This is referred to as the Minimum Frequency Reuse Factor This requires proper planning and can be an issue for all radio based wireless communications Planning the radio cell and how far a signal may go

Cell Cell Cell

Cell

First Generation

Radio Planning

Logically we picture a cell as being a Octagon In reality the shape of a transmission will change depending on the environment In this diagram of a cell you can see this

The building are the rectangles in dark green The darker the shade of green the stronger the signal Cell
Cell Cell Cell

Cell

First Generation

Radio Planning

Planning needs careful thought You must cover the entire area with the minimum of base stations Base stations cost the company money They also make the potential for radio problems greater Simulations can be used but accurate models of the area is required Best solution is to measure the signals at various points

From this a decision can be made Cell Cell Cell Cell

First Generation

Cellular infrastructure why ??

Cells with different frequencies allow devices to move between these cells

The device just informing what frequency they are communicating at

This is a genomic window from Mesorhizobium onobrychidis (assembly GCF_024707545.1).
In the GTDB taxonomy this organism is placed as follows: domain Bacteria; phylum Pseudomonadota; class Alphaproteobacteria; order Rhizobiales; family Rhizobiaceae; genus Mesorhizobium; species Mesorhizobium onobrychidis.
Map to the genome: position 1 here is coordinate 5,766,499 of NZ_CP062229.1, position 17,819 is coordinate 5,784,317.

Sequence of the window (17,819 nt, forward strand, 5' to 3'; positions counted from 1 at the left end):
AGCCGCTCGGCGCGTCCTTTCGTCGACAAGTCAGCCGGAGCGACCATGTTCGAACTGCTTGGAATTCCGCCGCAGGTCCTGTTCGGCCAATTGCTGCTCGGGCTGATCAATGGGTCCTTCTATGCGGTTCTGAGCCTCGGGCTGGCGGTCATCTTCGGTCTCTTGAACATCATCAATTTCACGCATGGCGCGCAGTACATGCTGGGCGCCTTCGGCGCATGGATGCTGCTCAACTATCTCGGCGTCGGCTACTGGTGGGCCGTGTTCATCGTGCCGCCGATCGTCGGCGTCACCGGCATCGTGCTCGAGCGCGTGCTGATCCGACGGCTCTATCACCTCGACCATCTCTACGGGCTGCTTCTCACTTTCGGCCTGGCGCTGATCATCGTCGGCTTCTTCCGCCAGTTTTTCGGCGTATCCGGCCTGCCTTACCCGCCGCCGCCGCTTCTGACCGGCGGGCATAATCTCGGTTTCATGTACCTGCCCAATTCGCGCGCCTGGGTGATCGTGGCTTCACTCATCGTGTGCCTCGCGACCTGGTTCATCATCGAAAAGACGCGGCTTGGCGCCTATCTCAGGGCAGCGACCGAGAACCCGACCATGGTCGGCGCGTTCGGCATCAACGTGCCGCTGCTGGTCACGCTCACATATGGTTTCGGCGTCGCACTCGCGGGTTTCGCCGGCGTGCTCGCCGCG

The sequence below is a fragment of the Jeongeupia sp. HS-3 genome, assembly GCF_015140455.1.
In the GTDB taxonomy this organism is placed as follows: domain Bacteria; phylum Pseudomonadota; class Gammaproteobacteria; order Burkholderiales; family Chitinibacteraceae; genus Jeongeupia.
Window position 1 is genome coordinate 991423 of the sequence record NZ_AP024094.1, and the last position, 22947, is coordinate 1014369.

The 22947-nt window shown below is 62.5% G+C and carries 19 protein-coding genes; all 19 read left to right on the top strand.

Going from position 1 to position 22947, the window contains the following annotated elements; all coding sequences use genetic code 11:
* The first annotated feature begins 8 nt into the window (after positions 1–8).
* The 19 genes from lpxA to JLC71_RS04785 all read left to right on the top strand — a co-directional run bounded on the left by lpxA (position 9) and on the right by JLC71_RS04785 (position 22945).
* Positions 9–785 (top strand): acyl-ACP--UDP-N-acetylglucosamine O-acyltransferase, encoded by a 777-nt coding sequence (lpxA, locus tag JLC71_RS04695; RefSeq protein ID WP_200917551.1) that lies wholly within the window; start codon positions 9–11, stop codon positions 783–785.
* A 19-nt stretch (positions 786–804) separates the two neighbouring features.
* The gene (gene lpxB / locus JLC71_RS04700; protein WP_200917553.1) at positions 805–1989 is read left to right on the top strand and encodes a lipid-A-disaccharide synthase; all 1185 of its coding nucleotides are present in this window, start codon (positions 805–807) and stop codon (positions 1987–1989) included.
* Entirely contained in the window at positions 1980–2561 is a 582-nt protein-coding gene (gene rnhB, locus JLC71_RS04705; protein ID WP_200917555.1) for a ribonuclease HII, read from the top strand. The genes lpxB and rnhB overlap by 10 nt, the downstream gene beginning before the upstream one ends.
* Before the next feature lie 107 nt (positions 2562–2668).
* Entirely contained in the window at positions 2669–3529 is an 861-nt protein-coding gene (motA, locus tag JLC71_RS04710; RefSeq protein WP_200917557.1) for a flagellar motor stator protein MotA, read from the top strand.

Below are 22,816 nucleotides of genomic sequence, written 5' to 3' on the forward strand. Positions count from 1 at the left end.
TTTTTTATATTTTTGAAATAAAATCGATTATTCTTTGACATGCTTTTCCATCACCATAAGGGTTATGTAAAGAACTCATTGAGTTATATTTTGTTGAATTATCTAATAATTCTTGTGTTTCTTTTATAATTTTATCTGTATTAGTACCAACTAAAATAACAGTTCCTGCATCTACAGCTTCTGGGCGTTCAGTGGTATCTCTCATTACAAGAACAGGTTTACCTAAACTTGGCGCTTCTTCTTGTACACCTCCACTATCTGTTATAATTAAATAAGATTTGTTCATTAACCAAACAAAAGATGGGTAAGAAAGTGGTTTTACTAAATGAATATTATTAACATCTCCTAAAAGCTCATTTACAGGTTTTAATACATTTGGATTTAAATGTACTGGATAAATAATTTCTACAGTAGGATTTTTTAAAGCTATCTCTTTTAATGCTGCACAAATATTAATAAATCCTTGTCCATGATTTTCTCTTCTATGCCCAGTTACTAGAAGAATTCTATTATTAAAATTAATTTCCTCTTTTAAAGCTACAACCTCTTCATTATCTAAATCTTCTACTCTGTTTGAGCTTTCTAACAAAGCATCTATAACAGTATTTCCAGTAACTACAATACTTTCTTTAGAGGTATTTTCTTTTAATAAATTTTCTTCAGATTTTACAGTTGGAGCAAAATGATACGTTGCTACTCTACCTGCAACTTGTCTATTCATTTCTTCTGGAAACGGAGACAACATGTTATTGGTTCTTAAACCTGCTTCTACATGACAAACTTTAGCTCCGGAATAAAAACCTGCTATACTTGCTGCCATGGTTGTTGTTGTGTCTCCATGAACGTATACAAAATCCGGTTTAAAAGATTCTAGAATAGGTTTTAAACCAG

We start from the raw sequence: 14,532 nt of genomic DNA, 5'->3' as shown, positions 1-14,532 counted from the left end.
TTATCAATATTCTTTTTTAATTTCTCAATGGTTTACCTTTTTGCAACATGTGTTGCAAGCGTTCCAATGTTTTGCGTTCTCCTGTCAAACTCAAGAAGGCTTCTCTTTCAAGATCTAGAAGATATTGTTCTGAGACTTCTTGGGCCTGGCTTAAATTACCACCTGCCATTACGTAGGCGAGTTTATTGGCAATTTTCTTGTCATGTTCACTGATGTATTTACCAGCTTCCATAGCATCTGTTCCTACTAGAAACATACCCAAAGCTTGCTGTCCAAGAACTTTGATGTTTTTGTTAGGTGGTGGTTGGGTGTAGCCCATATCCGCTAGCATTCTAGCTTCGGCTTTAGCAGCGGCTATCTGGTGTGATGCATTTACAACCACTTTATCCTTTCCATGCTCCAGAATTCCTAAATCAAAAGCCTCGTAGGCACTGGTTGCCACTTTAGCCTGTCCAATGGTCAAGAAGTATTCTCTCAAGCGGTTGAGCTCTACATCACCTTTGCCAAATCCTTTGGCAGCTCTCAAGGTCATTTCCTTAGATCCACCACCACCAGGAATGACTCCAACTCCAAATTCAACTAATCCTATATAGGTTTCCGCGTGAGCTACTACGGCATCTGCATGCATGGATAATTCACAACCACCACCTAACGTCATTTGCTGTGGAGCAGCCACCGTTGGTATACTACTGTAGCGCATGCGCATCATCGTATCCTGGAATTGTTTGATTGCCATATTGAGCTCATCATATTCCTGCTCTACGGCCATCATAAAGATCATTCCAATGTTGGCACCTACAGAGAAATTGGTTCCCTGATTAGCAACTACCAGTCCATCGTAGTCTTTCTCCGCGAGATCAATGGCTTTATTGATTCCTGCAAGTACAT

Cellular communications can only travel a certain distance


Discussed in the wireless LANs lecture Cell sizes are flexible

Examples in the TUK TACS system were up to 50 Miles!

First Generation

Cellular infrastructure

Once you get to the edge of a cell you will need a handover

Handover allows the user to move between cells

After a certain distance the amount of data which is sent in error becomes greater than the data sent correctly at this point you need to connect to a new cell which is closer. TACS carries this out by monitoring the amplitude of the voice signal

First Generation

Cellular infrastructure

Communicating with BS1 Moving towards BS2

BS1

BS2

First Generation

Cellular infrastructure

Power of signal now weakening

BS1

BS2

First Generation

Cellular infrastructure

Paging signal stronger so hand over to new MSC

BS1

BS2

First Generation

Handover

Once a handover is decided upon by the BS

The MSC is informed


All BS in the area of the current location are informed to start paging the device The BS with the strongest signal is then handed over to The call can continue In reality a lot of calls were dropped whilst waiting for a handover to take place

Ending a call

A 8Khz tone is sent for 1.8 seconds

The phone then returns to an idle state

First Generation

TACS

Problems Roaming was not applicable outside of the UK

All of Europe was using different standards Different frequencies Different frequency spacing Different encoding technologies Calls were easily listened upon Limited capacity of the available spectrum Analogue signal meant a larger than required amount of the frequency had to be allocated to each call Expansion of the network was difficult GSM was introduced Next weeks lecture!

Security

This was unacceptable

First Generation

Summary

1G systems

TACS

Frequency Use Infrastructure Handover Problems